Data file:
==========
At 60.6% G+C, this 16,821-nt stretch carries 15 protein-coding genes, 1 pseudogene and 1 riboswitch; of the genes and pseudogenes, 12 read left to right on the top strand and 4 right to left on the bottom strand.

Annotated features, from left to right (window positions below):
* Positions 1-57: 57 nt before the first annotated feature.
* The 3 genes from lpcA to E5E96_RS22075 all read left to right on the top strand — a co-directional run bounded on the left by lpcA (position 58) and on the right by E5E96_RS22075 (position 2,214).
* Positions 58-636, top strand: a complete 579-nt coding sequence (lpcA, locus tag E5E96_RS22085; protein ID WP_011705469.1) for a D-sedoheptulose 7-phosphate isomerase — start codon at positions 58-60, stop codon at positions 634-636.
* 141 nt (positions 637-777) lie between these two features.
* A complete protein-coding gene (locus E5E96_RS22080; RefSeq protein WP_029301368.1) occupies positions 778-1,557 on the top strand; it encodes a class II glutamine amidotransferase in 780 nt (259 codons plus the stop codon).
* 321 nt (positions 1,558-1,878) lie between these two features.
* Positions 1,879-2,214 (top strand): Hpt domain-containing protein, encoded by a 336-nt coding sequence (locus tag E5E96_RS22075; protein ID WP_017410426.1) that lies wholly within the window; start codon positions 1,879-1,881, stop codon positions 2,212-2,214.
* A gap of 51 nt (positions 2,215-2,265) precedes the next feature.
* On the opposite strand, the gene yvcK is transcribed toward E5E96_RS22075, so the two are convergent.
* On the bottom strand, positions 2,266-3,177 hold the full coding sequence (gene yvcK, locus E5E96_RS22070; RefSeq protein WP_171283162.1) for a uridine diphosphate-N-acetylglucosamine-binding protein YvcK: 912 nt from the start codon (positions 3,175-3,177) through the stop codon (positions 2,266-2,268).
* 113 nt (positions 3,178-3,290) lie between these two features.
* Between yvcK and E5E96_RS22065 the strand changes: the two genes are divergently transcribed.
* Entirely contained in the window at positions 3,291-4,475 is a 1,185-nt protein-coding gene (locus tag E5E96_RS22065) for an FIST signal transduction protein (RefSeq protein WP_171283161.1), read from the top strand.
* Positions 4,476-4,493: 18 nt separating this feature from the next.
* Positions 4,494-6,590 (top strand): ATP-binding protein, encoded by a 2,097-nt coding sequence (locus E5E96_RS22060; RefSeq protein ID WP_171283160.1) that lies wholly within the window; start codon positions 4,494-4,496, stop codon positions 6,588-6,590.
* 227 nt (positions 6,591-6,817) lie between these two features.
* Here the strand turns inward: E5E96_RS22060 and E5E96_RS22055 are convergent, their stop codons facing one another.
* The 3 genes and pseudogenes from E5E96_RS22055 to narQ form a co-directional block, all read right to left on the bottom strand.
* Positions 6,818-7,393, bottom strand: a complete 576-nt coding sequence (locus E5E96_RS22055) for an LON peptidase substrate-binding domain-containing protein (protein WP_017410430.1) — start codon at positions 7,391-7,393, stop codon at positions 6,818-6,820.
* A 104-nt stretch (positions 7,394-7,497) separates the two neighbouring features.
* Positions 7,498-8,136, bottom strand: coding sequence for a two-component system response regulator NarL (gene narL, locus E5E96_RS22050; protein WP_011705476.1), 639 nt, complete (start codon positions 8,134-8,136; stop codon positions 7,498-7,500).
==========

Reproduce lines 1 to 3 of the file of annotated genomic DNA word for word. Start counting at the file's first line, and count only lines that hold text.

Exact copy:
At 60.6% G+C, this 16,821-nt stretch carries 15 protein-coding genes, 1 pseudogene and 1 riboswitch; of the genes and pseudogenes, 12 read left to right on the top strand and 4 right to left on the bottom strand.

Annotated features, from left to right (window positions below):
* Positions 1-57: 57 nt before the first annotated feature.